Other issues were of course the close ties to former Vice President Dick Cheney, controversies surrounding contracts in Iraq, and the involvement in the 2010 disaster with BP's (NYSE:BP) Deepwater Horizon explosion.
That being said, the company has still benefited from the strong growth in the industry. From a base of revenues of $10 billion by 2005, it has grown sales to $30 billion on a trailing basis. The trouble is that earnings have been lagging significantly, and hardly moved up in this time frame. The company has repurchased 15-20% of this shares since 2005, especially in recent years. This has aided earnings per share quite a bit.
At its first quarter earnings presentation, Halliburton furthermore commented on the favorable long term growth outlook. Between 2012 and 2020 the company sees 11% compounded annual growth in the deepwater well service market anticipated to increase towards roughly $100 billion by 2020. This combined with the fracking operations in the US onshore should boost the future top and bottom line going forwards.
The clear focus for the company should be to boost margins which have been slipping over the past decade. Net margins of about 10%, trail that of industry leader Schlumberger by a wide margin, after it has reported trailing margins of about 14%.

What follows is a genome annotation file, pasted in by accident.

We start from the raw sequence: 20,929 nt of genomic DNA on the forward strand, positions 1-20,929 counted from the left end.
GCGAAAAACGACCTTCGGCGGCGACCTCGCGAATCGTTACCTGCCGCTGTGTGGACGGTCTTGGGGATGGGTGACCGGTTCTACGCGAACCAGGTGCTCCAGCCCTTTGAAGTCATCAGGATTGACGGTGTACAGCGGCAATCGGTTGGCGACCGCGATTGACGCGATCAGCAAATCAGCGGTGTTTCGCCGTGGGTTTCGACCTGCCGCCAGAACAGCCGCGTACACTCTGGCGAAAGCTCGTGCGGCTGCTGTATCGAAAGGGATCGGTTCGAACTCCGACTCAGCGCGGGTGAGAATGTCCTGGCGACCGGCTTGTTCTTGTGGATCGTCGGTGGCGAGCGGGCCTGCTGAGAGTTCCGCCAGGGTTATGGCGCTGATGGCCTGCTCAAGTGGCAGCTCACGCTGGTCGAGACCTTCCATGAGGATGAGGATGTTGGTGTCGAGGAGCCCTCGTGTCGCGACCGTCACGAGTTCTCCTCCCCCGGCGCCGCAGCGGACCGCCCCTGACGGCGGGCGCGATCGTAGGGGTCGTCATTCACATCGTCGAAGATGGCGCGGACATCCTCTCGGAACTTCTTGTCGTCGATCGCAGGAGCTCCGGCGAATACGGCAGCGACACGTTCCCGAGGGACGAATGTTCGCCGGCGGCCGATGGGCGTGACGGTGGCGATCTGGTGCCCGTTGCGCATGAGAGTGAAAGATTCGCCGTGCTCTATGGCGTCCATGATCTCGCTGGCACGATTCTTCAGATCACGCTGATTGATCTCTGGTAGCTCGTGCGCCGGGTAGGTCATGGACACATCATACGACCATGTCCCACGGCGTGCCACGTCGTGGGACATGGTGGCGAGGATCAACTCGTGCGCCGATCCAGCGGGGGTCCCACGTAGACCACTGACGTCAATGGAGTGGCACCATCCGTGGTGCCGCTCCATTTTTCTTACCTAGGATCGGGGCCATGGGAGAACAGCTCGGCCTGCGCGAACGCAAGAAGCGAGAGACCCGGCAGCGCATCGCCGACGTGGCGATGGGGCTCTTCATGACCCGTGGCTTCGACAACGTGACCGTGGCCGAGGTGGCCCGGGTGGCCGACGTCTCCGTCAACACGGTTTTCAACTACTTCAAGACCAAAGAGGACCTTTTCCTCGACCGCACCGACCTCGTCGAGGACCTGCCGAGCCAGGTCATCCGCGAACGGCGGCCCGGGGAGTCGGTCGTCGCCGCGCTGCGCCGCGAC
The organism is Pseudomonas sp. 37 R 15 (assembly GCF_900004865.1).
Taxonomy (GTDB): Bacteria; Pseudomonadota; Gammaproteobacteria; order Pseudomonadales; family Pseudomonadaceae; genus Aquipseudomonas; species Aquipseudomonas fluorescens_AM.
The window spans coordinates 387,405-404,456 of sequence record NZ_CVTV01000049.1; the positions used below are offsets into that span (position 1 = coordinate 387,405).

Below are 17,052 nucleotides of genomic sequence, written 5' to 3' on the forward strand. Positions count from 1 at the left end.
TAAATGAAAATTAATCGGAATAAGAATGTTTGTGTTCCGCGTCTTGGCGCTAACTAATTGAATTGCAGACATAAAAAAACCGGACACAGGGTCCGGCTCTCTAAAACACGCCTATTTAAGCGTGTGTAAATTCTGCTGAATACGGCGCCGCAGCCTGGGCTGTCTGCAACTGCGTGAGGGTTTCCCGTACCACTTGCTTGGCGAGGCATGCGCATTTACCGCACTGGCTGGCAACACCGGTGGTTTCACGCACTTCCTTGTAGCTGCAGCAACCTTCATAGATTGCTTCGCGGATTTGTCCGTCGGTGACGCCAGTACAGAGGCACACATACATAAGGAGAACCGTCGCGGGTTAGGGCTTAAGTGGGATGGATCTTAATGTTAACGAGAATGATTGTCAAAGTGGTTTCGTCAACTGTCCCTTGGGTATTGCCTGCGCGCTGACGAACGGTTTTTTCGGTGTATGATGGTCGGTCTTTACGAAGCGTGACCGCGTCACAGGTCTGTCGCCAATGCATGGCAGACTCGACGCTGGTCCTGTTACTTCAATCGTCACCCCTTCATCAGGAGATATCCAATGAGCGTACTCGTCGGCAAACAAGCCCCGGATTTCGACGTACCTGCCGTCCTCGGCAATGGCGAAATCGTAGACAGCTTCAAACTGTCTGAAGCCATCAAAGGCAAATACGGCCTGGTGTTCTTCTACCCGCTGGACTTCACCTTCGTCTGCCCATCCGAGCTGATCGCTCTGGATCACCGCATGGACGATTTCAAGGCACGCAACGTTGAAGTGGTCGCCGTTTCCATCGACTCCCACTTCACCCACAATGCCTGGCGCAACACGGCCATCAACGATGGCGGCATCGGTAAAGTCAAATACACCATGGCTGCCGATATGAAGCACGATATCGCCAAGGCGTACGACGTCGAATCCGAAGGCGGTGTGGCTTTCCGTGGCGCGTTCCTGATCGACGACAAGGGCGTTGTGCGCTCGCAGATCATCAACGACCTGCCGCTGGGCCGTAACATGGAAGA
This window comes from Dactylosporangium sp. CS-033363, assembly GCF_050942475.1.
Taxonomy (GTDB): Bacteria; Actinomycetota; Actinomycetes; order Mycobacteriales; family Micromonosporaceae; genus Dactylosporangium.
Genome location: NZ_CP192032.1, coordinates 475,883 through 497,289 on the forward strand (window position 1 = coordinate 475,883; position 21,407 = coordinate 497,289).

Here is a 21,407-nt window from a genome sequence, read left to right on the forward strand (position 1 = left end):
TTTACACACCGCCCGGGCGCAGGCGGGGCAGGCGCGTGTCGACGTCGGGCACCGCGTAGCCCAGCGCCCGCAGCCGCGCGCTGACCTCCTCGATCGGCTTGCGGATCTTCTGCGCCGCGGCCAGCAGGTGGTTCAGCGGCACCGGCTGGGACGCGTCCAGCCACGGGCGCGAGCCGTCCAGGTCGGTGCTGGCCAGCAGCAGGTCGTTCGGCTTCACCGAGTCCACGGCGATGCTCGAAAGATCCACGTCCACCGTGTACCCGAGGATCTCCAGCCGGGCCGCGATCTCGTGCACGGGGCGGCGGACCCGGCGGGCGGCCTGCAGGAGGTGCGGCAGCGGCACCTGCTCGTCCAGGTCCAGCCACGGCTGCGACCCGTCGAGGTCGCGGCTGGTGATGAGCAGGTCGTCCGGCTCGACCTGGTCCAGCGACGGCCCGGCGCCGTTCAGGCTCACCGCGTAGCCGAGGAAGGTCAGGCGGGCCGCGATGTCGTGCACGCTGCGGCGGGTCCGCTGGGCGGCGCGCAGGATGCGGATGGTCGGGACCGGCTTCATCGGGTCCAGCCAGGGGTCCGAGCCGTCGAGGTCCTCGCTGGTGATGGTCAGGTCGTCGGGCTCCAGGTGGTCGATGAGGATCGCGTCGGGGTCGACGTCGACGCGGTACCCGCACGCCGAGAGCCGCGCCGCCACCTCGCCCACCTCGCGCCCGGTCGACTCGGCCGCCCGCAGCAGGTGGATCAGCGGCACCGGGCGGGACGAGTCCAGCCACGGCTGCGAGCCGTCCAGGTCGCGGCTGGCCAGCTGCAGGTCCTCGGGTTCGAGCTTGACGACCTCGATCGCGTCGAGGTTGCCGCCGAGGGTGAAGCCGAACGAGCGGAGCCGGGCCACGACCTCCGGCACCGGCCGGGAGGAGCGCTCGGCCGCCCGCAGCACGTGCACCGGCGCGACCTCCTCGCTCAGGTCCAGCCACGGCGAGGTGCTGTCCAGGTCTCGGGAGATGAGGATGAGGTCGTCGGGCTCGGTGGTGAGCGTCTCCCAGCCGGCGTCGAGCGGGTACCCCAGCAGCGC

Despite the troubled past, the controversies and real lack of earnings growth, shares of Halliburton have been on the rise over the past decade. Shares peaked at nearly $50 in 2007, but fell to lows of just $15 during the financial crisis.
Excluding the volatility in 2011 and 2012, shares have steadily risen to current highs in the low $70s. Shares currently trade at 20 times trailing earnings which implies a small premium compared to the overall market. This comes after shares have risen 40% already in 2014.
While the premium might be warranted given the strong historical growth, and margin expansion opportunities ahead, don't forget that Halliburton remains a cyclical business. The strong US exposure might actually be a big pro in this geo-political uncertain environment. An added benefit are the strong growth prospects for production in the US.
For now management continues to return a lot of cash, with Halliburton currently allowed to repurchase $6 billion worth of shares, or 10% of the outstanding share base.
I must say that I really like the shares, but am blown away by the very steep momentum so far this year. I am a buyer if hopefully a nice correction would occur, hoping for a entry point in the low sixties in order to acquire a strong player at general market level multiples.
Disclosure: The author has no positions in any stocks mentioned, and no plans to initiate any positions within the next 72 hours. The author wrote this article themselves, and it expresses their own opinions. The author is not receiving compensation for it (other than from Seeking Alpha). The author has no business relationship with any company whose stock is mentioned in this article.